Government’s proposed new rules don’t go far enough
Re “New US plan to aid right whales faces wide-ranging wrath” by David Abel (Page A1, March 1): As a marine advocate, campaigner, and former stranding responder, I have been involved in all aspects of trying to protect the critically endangered North Atlantic right whale from a path toward extinction.
With the population having declined to only about 360 animals, it is time to call on our government to take bold action to reverse this decline.
The National Marine Fisheries Service (NOAA Fisheries) proposed new rules to reduce the risk of entanglement to right whales from vertical buoy rope in lobster and crab fisheries. Unfortunately, these rules are based on outdated population data and rely on too low of a risk-reduction threshold, aiming as they do for at least a 60 percent reduction in mortalities or serious injuries of right whales (which does not accomplish what NOAA is obligated by law to do).
Mitigation measures such as mandating weak rope for fishermen are interim solutions at best and do not eliminate the risk of entanglement, which is the biggest threat to right whales’ survival.
Right whales need immediate protections to eliminate vertical buoy rope from the water column and enact mandatory vessel slowdowns where whales are present.
NOAA Fisheries should embrace ropeless fishing gear, which would go further in reducing mortality. It also would have a positive impact on the health and reproductive success of live animals, which is ultimately how this species will recover.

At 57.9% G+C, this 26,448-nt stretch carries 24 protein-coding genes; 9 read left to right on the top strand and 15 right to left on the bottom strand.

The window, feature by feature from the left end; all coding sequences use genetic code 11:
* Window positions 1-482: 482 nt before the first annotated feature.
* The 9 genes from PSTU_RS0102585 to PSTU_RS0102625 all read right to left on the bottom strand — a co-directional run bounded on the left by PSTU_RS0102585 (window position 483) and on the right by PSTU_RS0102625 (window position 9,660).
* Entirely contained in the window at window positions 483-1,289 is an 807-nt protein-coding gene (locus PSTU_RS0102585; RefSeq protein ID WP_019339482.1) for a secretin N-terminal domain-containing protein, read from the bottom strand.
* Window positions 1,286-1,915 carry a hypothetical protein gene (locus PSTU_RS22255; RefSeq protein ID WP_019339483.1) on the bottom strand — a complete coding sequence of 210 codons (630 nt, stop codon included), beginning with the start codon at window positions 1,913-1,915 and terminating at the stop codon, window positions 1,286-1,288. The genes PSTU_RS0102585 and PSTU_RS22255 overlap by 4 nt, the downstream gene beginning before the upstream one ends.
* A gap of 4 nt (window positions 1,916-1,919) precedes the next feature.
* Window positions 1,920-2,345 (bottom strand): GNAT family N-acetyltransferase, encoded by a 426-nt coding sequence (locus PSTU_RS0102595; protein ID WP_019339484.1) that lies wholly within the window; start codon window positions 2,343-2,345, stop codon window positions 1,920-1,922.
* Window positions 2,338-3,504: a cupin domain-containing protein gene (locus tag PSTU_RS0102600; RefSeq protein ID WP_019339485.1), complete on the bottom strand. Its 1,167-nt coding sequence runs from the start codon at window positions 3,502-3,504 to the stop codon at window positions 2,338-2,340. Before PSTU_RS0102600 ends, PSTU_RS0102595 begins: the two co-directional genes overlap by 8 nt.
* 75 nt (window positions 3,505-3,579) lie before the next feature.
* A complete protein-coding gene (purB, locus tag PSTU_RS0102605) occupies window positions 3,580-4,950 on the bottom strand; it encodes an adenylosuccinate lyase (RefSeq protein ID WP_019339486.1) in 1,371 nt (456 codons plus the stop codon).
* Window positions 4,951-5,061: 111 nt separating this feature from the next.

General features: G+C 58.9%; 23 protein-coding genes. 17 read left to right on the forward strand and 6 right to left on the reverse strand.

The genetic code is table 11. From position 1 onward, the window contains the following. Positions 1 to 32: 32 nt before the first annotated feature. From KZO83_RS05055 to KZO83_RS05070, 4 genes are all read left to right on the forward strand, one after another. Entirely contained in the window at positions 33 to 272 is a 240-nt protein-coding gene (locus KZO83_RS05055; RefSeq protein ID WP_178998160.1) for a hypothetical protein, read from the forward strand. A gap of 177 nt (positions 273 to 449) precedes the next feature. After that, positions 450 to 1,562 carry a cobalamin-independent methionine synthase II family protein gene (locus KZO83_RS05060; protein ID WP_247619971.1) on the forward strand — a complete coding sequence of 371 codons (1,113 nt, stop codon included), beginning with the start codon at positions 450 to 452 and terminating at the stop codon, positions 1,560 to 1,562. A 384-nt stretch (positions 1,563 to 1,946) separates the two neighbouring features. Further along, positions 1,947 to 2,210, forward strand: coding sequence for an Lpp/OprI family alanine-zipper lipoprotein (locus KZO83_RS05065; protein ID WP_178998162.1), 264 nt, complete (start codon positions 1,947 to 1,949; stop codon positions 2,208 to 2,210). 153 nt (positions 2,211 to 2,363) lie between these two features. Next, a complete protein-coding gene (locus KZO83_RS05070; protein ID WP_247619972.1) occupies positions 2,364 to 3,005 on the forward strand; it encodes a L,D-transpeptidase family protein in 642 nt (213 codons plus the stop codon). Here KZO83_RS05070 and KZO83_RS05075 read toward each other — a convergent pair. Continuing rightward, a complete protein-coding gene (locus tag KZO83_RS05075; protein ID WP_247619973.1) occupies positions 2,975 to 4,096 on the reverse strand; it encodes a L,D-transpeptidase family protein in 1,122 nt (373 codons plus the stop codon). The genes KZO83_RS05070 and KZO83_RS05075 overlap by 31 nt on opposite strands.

International Fund for Animal Welfare
Biden administration, NOAA have chance to decide future of this species
The Globe’s coverage of endangered North Atlantic right whales has been consistent and complete over the past years, including the recent BostonGlobe.com story of the 11-year-old male, “Cottontail,” the victim of yet another death from entanglement in fishing gear.
With only around 360 of these whales left, this coverage is important to show the urgency of their situation and what can be done to protect them from their two primary threats: collisions with vessels and entanglements in fishing gear. The good news is that there are proven solutions available.
The government has an opportunity to make our waters safer for North Atlantic right whales and support their recovery. But with many voices downplaying the facts and the need for action, these opportunities could be passed by and we could lose this species forever.
The Biden administration and the dedicated professionals who have spent their careers at the National Oceanic and Atmospheric Administration studying and conserving whales will decide the future of this species in the coming months.
Will the Globe’s future coverage have a tragic ending and be another cautionary tale of what we should have done? Or will it be a story of triumph, New England innovation, and a celebration of the recovery of this species that calls Massachusetts’ waters home?
The writer is a senior campaign manager with Washington, D.C.-based Oceana.